By Will Boggs, MD

NEW YORK (Reuters Health) Sep 26 – The probiotic Lactobacillus reuteri DSM 17938 improves colic in infants who are exclusively or predominantly breastfed, a new study shows.

“Given the lack of effective therapy for infantile colic and the generally good safety profile of probiotics in otherwise healthy populations, the use of L. reuteri DSM 17938 could be discussed with caregivers,” Dr. Hania Szajewska from the Medical University of Warsaw in Poland told Reuters Health by email.

A number of therapies for colic have been tried (modified formulas, herbal teas, music, and the like), but none so far has been proven conclusively to be effective.

Encouraged by a recent double-blind randomized trial that showed improvement of colic symptoms in breastfed infants, Dr. Szajewska and colleagues compared the effectiveness of L. reuteri DSM 17938 with placebo in the treatment of 80 breastfed infants with infantile colic.

Significantly more infants in the probiotic group than in the placebo group experienced treatment success (a reduction in the daily average crying time of at least 50%) beginning at day 7 and continuing throughout the 28-day study.

At day 14, for instance, 30 of 40 kids given probiotics experienced treatment success versus only 7 of 40 in the placebo group, for a number needed to treat of 2.

Median duration of daily crying was also significantly improved by probiotic treatment at all time points after baseline.

Secondary outcomes (parental perception of colic severity and family quality of life) were also significantly better in the probiotic group than in the placebo group.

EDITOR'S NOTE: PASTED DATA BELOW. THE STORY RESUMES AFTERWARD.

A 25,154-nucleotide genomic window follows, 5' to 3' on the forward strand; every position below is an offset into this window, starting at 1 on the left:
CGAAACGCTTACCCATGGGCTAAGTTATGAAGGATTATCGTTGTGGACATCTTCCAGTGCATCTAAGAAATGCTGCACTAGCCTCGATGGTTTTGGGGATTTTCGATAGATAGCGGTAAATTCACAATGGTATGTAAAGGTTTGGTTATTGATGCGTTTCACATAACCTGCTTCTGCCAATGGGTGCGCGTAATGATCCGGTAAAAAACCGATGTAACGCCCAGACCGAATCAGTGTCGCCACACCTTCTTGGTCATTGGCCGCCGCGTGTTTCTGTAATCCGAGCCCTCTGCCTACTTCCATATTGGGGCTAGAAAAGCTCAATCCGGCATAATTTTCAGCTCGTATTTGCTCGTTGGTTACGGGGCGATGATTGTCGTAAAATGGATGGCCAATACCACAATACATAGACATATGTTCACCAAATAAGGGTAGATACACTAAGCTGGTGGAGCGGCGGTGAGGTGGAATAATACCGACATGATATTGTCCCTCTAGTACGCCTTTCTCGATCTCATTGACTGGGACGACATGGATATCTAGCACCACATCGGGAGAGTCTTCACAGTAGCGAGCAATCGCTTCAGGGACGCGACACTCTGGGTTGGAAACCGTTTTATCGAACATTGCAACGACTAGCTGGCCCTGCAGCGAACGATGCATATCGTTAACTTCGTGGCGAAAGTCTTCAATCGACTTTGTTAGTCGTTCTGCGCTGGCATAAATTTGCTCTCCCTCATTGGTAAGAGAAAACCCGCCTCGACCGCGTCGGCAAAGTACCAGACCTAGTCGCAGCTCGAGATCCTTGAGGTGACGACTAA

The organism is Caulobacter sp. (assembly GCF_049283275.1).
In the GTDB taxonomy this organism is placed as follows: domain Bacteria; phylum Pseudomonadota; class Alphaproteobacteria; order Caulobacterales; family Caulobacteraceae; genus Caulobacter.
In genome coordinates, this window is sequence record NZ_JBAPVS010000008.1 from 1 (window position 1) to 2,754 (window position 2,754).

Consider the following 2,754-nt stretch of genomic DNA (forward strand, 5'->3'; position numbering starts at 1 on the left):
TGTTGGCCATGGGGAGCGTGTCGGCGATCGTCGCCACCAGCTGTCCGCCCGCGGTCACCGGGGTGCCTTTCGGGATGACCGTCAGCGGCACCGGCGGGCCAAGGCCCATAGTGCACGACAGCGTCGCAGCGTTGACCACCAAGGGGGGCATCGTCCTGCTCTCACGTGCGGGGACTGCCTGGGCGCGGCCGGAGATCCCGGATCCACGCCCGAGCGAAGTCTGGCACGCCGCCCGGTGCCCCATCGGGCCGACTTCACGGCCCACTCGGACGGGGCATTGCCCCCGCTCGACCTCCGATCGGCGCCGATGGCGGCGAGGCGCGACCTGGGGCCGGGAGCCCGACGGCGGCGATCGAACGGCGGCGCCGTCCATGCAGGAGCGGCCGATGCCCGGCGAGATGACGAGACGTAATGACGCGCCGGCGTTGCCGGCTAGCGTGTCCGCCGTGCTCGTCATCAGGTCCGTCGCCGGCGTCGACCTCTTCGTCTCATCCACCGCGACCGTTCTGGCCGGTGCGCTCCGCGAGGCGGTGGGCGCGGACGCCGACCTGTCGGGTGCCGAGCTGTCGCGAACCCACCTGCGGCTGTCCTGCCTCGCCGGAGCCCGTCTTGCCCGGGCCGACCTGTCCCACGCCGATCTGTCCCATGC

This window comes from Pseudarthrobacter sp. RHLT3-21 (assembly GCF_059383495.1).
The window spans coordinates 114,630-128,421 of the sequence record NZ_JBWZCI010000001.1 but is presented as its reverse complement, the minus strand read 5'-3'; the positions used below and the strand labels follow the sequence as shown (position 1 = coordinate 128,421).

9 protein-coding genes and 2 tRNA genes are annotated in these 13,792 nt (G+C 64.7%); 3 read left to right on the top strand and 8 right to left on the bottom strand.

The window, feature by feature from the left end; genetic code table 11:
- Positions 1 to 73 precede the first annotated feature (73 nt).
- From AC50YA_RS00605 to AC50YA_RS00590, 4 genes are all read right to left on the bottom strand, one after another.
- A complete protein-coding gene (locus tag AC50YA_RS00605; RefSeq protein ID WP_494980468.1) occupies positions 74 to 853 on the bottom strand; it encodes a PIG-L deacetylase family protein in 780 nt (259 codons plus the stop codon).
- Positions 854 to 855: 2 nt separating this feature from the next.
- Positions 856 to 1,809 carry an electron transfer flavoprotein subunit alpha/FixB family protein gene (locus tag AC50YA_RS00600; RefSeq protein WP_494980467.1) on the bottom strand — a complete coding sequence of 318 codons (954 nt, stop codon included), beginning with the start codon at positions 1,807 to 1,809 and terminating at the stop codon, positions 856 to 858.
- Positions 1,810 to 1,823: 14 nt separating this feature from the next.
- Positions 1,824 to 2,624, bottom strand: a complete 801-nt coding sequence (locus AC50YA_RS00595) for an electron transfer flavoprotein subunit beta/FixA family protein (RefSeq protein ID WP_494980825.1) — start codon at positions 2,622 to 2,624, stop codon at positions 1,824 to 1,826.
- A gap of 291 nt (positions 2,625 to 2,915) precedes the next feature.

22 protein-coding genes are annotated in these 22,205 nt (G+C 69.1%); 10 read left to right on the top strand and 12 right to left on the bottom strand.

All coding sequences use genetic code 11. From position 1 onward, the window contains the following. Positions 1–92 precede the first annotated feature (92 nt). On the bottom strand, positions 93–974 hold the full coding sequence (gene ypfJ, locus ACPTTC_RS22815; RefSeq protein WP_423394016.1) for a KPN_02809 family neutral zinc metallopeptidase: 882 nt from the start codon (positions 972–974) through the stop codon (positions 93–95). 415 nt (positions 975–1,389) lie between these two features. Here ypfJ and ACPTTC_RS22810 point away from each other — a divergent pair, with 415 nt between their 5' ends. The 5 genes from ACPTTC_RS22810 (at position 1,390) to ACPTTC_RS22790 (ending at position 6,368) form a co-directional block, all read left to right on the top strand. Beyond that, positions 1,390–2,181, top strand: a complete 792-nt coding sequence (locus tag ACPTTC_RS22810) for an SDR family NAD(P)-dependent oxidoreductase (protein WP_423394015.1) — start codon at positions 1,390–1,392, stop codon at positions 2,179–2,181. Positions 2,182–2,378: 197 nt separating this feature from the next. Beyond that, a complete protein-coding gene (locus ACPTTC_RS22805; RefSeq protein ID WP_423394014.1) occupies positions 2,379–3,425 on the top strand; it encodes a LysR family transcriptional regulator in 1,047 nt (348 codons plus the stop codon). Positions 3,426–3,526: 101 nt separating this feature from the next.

According to the September 17th report in The Journal of Pediatrics, there were no adverse events associated with either treatment.

The researchers say that possible explanations for these improvements include L. reuteri’s effects on gut motility and function, colonic sensory nerves, colon contractile activity, and pain perception, as well as possible anti-inflammatory effects.

However, as Dr. Szajewska notes, “The mechanism of action of L. reuteri for treating infantile colic has yet to be elucidated.”

“The necessity of treating this self-limiting condition may be questioned,” the authors conclude. “However, if one wants to modify the natural history of infantile colic, the use of L. reuteri DSM 17938 could be discussed with caregivers.”

“Future studies,” they add, “should clarify the role of L. reuteri DSM 17938 in the management of infantile colic in formula-fed infants.”

The study was funded by the Medical University of Warsaw, which had received a donation from BioGaia AB, the manufacturer of L. reuteri DSM 17938.
J Pediatr 2012

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